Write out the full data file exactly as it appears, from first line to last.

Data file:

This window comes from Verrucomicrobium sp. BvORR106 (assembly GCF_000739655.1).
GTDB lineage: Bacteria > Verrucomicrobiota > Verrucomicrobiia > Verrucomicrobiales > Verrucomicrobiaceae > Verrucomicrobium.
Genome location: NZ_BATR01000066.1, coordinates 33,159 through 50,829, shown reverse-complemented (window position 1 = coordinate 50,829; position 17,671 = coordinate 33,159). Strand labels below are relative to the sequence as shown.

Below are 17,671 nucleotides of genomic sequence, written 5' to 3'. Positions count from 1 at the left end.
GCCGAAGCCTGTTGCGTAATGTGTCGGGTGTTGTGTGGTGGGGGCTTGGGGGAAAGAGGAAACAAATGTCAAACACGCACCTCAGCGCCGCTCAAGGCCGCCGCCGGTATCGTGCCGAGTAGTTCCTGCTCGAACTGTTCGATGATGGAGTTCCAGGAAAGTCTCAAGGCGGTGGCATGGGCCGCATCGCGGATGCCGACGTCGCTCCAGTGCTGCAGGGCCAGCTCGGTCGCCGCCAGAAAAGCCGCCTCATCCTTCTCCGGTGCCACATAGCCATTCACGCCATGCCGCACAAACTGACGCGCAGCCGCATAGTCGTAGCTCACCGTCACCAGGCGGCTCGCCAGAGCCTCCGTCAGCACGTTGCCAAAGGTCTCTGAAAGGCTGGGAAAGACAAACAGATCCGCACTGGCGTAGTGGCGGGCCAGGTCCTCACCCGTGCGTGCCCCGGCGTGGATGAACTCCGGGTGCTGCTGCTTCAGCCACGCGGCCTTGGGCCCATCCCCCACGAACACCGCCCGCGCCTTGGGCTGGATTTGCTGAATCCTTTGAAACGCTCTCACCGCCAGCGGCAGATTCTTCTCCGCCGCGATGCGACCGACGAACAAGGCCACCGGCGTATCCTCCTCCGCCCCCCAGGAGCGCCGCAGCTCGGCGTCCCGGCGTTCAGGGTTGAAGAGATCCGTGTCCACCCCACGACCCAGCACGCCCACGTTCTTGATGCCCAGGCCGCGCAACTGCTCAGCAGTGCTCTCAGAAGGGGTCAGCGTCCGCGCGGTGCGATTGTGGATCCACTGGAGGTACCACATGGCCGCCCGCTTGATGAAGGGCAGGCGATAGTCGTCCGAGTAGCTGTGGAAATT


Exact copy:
This window comes from Verrucomicrobium sp. BvORR106 (assembly GCF_000739655.1).
GTDB lineage: Bacteria > Verrucomicrobiota > Verrucomicrobiia > Verrucomicrobiales > Verrucomicrobiaceae > Verrucomicrobium.
Genome location: NZ_BATR01000066.1, coordinates 33,159 through 50,829, shown reverse-complemented (window position 1 = coordinate 50,829; position 17,671 = coordinate 33,159). Strand labels below are relative to the sequence as shown.

Below are 17,671 nucleotides of genomic sequence, written 5' to 3'. Positions count from 1 at the left end.
GCCGAAGCCTGTTGCGTAATGTGTCGGGTGTTGTGTGGTGGGGGCTTGGGGGAAAGAGGAAACAAATGTCAAACACGCACCTCAGCGCCGCTCAAGGCCGCCGCCGGTATCGTGCCGAGTAGTTCCTGCTCGAACTGTTCGATGATGGAGTTCCAGGAAAGTCTCAAGGCGGTGGCATGGGCCGCATCGCGGATGCCGACGTCGCTCCAGTGCTGCAGGGCCAGCTCGGTCGCCGCCAGAAAAGCCGCCTCATCCTTCTCCGGTGCCACATAGCCATTCACGCCATGCCGCACAAACTGACGCGCAGCCGCATAGTCGTAGCTCACCGTCACCAGGCGGCTCGCCAGAGCCTCCGTCAGCACGTTGCCAAAGGTCTCTGAAAGGCTGGGAAAGACAAACAGATCCGCACTGGCGTAGTGGCGGGCCAGGTCCTCACCCGTGCGTGCCCCGGCGTGGATGAACTCCGGGTGCTGCTGCTTCAGCCACGCGGCCTTGGGCCCATCCCCCACGAACACCGCCCGCGCCTTGGGCTGGATTTGCTGAATCCTTTGAAACGCTCTCACCGCCAGCGGCAGATTCTTCTCCGCCGCGATGCGACCGACGAACAAGGCCACCGGCGTATCCTCCTCCGCCCCCCAGGAGCGCCGCAGCTCGGCGTCCCGGCGTTCAGGGTTGAAGAGATCCGTGTCCACCCCACGACCCAGCACGCCCACGTTCTTGATGCCCAGGCCGCGCAACTGCTCAGCAGTGCTCTCAGAAGGGGTCAGCGTCCGCGCGGTGCGATTGTGGATCCACTGGAGGTACCACATGGCCGCCCGCTTGATGAAGGGCAGGCGATAGTCGTCCGAGTAGCTGTGGAAATT